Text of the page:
Disabling Unauthenticated Binds in Active Directory

In January last year, I wrote a (long) post detailing a curious behavior I stumbled across in Active Directory's LDAP interface. By providing a username, but leaving the password blank, you were authenticated as an 'anonymous user'. This is technically a valid LDAP behavior, and is known as an 'unauthenticated bind'. However it's obscure, not well known, and the cause of many security vulnerabilities.

To recap, the LDAP RFC states the following;
5.1.2. Unauthenticated Authentication Mechanism of Simple Bind
An LDAP client may use the unauthenticated authentication mechanism of the simple Bind method to establish an anonymous authorization state by sending a Bind request with a name value (a distinguished name in LDAP string form [RFC4514] of non-zero length) and specifying the simple authentication choice containing a password value of zero length
The RFC goes on to acknowledge this is an objectively terrible idea, and recommends that servers reject unauthenticated bind requests by default.
Unauthenticated Bind operations can have significant security issues (see Section 6.3.1). In particular, users intending to perform Name/Password Authentication may inadvertently provide an empty password and thus cause poorly implemented clients to request Unauthenticated access. 
Additionally, Servers SHOULD by default fail Unauthenticated Bind requests with a resultCode of unwillingToPerform.
Sadly, Microsoft's Active Directory and Lightweight Directory Services products did not support disabling this behavior at all, let alone having it off by default as suggested by the RFC.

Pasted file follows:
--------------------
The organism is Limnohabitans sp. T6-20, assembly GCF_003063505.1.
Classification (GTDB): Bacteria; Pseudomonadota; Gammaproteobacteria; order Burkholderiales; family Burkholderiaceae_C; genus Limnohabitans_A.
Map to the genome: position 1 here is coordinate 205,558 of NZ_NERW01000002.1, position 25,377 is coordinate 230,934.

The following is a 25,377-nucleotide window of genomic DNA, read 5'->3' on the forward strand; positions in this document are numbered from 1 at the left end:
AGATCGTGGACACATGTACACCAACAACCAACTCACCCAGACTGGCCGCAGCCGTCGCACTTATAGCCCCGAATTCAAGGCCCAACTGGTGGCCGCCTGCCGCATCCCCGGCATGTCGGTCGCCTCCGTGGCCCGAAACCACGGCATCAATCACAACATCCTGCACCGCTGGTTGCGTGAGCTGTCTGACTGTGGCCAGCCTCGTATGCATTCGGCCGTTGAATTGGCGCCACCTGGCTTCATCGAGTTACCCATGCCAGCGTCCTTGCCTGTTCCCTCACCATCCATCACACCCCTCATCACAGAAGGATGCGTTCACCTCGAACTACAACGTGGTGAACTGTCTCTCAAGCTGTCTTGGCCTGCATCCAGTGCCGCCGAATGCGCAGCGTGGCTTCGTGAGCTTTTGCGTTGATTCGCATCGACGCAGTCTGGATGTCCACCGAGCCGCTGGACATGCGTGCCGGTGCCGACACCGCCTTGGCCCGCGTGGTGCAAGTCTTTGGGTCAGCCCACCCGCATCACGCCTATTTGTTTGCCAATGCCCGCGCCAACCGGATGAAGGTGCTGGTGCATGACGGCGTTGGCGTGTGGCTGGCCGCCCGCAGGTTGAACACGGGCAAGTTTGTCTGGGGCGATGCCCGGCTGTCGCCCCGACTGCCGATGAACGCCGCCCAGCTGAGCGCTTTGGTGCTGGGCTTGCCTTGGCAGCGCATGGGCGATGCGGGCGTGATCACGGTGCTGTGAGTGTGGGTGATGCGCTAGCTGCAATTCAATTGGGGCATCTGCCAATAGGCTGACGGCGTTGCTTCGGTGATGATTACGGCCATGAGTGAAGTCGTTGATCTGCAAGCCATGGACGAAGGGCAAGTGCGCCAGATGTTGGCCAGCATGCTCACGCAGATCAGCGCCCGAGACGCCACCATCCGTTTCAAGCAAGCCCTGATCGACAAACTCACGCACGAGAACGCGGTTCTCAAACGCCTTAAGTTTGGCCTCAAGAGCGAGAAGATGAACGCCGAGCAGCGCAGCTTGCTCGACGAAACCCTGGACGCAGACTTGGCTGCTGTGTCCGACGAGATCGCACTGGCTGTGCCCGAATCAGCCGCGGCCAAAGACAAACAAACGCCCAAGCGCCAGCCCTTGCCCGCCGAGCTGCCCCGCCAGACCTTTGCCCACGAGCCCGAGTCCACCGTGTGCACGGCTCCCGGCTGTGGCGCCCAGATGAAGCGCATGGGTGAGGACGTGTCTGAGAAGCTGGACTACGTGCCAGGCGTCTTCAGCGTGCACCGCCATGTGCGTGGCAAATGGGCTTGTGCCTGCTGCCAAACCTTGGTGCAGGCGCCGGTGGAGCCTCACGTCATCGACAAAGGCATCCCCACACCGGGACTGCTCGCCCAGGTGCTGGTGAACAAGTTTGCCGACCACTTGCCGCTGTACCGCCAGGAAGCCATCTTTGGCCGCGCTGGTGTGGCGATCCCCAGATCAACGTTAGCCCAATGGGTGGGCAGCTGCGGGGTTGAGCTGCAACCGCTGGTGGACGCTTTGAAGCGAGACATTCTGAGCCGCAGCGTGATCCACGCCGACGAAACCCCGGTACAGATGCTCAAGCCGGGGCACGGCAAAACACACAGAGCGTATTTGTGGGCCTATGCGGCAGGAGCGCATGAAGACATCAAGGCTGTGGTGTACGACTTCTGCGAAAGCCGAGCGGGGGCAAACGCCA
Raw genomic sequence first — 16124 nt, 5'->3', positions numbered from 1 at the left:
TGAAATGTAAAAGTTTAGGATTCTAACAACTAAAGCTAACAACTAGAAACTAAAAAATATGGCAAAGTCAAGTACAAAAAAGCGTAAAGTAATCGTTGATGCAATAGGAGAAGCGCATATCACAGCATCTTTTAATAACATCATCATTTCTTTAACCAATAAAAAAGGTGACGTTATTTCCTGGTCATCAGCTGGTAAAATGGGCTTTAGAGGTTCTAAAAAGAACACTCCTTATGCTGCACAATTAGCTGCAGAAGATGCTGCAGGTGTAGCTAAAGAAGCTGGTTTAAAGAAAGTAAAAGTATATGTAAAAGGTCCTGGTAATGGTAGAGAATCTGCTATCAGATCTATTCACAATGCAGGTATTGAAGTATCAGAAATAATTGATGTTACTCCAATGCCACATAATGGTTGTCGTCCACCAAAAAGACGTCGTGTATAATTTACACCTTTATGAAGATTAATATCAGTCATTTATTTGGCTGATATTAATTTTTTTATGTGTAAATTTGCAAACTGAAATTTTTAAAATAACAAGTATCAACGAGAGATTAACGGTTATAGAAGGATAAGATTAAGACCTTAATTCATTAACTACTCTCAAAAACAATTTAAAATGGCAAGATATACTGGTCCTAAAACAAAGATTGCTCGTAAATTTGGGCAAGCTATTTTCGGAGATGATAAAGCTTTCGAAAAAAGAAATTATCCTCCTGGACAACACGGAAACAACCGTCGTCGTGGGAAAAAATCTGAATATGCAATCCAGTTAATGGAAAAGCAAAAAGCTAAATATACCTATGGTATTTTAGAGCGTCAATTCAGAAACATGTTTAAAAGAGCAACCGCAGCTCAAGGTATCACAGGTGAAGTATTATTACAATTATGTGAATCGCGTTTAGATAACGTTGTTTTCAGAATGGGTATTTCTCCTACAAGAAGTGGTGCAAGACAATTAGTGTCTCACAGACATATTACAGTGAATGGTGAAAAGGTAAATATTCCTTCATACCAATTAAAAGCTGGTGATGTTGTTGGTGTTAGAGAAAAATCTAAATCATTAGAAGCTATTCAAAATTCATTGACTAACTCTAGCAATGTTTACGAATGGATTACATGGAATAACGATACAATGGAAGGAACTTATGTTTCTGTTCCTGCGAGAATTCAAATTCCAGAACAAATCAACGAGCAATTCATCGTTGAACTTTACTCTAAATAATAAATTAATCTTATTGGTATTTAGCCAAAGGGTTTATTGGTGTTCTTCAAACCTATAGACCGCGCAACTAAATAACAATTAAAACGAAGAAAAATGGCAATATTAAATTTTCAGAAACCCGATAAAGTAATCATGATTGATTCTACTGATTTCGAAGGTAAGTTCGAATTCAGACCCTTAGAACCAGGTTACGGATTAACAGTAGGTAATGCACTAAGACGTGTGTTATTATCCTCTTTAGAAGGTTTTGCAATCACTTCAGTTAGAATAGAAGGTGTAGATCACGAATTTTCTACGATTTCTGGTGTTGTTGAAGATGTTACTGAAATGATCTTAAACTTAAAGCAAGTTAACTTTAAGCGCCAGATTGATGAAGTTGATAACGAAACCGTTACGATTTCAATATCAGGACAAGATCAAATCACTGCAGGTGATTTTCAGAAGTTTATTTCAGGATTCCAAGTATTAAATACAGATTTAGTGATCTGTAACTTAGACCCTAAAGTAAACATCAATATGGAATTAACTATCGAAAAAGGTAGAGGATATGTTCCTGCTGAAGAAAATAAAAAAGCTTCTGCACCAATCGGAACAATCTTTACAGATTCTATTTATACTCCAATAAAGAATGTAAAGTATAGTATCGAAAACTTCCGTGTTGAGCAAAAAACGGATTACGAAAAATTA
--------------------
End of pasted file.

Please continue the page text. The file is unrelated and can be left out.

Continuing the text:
The good news is that in Windows Server 2019, Microsoft have added in the ability to disable unauthenticated binds. So Windows now joins all other major LDAP vendors in providing the capability to turn off this 'feature'

Can be disabled
Disabled by default
Red Hat Directory ServerYesYes
Novell eDirectoryYesNo
Oracle/Sun Directory ServerYesYes
Microsoft AD LDS/ADAM Yes* (Server 2019+)
Microsoft Active DirectoryYes* (Server 2019+)No
They stopped short of making it off by default, which would have been preferable, but at least it is an option now.

So, how do you enable it?

Using ADSIEdit, open the Configuration partition, and open the properties of the CN=Directory Service, CN=Windows NT, CN=Services, CN=Configuration object. Modify the msDS-Other-Settings attribute, and add a new entry for DenyUnauthenticatedBind=1

The setting takes effect immediately, and does not require a reboot.

Now, when you attempt to login without a password, it will fail with an Unwilling To Perform error message.

res = ldap_simple_bind_s(ld, 'let me in', <unavailable>); // v.3
Error <53>: ldap_simple_bind_s() failed: Unwilling To Perform
Server error: 00002035: LdapErr: DSID-0C0903AD, comment: The server has been configured to deny unauthenticated simple binds., data 0, v4563
Error 0x2035 The server is unwilling to process the request.
That's all there is to it. You follow the the same process to apply the fix to your LDS instances.
Granted, it's not a perfect outcome  - you still need to upgrade all your domain controllers and/or LDS servers to Windows Server 2019 to take advantage of this capability, but if this is important to you, there is at least a solution available.

Time to start planning those upgrades...


mms-guru said…
Excellent blog post Ryan, and great work getting this change implemented in Windows Server AD.
mms-guru said…
Excellent blog post Ryan, and great work getting this implemented in Windows Server AD.